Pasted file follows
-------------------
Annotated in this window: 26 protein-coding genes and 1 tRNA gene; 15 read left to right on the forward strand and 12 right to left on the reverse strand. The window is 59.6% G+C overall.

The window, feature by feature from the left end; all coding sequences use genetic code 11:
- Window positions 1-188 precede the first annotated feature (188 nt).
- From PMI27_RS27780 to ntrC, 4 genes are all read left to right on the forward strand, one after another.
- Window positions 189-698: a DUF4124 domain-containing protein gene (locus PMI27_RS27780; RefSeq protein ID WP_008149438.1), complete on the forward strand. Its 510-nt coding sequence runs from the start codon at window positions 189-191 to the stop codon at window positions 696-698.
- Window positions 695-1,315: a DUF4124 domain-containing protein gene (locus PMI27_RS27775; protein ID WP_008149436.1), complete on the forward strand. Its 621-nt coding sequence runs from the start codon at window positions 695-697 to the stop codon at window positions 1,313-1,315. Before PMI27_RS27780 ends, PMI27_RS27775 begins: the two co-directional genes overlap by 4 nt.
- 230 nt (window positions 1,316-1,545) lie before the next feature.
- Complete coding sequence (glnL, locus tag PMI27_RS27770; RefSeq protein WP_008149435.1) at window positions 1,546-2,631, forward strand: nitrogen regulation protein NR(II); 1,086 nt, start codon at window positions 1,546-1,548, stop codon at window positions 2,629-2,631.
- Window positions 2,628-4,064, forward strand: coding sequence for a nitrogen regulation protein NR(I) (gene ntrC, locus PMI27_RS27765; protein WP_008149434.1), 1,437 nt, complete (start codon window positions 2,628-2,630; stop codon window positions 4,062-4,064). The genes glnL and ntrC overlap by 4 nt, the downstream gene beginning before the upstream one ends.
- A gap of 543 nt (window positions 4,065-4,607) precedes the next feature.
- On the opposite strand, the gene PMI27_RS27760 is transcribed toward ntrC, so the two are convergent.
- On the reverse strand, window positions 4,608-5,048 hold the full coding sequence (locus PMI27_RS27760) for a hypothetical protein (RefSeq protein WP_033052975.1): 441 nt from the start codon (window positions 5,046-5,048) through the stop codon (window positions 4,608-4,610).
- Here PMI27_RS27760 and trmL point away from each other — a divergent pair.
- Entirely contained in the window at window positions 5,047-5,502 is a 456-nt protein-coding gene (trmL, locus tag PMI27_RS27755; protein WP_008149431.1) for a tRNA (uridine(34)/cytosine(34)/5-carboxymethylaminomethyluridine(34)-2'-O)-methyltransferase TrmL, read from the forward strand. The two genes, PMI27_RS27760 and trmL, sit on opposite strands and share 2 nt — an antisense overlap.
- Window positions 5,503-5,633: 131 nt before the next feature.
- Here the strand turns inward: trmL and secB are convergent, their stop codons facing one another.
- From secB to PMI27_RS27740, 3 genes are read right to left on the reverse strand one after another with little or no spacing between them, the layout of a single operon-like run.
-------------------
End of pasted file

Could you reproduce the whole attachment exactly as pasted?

Annotated in this window: 26 protein-coding genes and 1 tRNA gene; 15 read left to right on the forward strand and 12 right to left on the reverse strand. The window is 59.6% G+C overall.

The window, feature by feature from the left end; all coding sequences use genetic code 11:
- Window positions 1-188 precede the first annotated feature (188 nt).
- From PMI27_RS27780 to ntrC, 4 genes are all read left to right on the forward strand, one after another.
- Window positions 189-698: a DUF4124 domain-containing protein gene (locus PMI27_RS27780; RefSeq protein ID WP_008149438.1), complete on the forward strand. Its 510-nt coding sequence runs from the start codon at window positions 189-191 to the stop codon at window positions 696-698.
- Window positions 695-1,315: a DUF4124 domain-containing protein gene (locus PMI27_RS27775; protein ID WP_008149436.1), complete on the forward strand. Its 621-nt coding sequence runs from the start codon at window positions 695-697 to the stop codon at window positions 1,313-1,315. Before PMI27_RS27780 ends, PMI27_RS27775 begins: the two co-directional genes overlap by 4 nt.
- 230 nt (window positions 1,316-1,545) lie before the next feature.
- Complete coding sequence (glnL, locus tag PMI27_RS27770; RefSeq protein WP_008149435.1) at window positions 1,546-2,631, forward strand: nitrogen regulation protein NR(II); 1,086 nt, start codon at window positions 1,546-1,548, stop codon at window positions 2,629-2,631.
- Window positions 2,628-4,064, forward strand: coding sequence for a nitrogen regulation protein NR(I) (gene ntrC, locus PMI27_RS27765; protein WP_008149434.1), 1,437 nt, complete (start codon window positions 2,628-2,630; stop codon window positions 4,062-4,064). The genes glnL and ntrC overlap by 4 nt, the downstream gene beginning before the upstream one ends.
- A gap of 543 nt (window positions 4,065-4,607) precedes the next feature.
- On the opposite strand, the gene PMI27_RS27760 is transcribed toward ntrC, so the two are convergent.
- On the reverse strand, window positions 4,608-5,048 hold the full coding sequence (locus PMI27_RS27760) for a hypothetical protein (RefSeq protein WP_033052975.1): 441 nt from the start codon (window positions 5,046-5,048) through the stop codon (window positions 4,608-4,610).
- Here PMI27_RS27760 and trmL point away from each other — a divergent pair.
- Entirely contained in the window at window positions 5,047-5,502 is a 456-nt protein-coding gene (trmL, locus tag PMI27_RS27755; protein WP_008149431.1) for a tRNA (uridine(34)/cytosine(34)/5-carboxymethylaminomethyluridine(34)-2'-O)-methyltransferase TrmL, read from the forward strand. The two genes, PMI27_RS27760 and trmL, sit on opposite strands and share 2 nt — an antisense overlap.
- Window positions 5,503-5,633: 131 nt before the next feature.
- Here the strand turns inward: trmL and secB are convergent, their stop codons facing one another.
- From secB to PMI27_RS27740, 3 genes are read right to left on the reverse strand one after another with little or no spacing between them, the layout of a single operon-like run.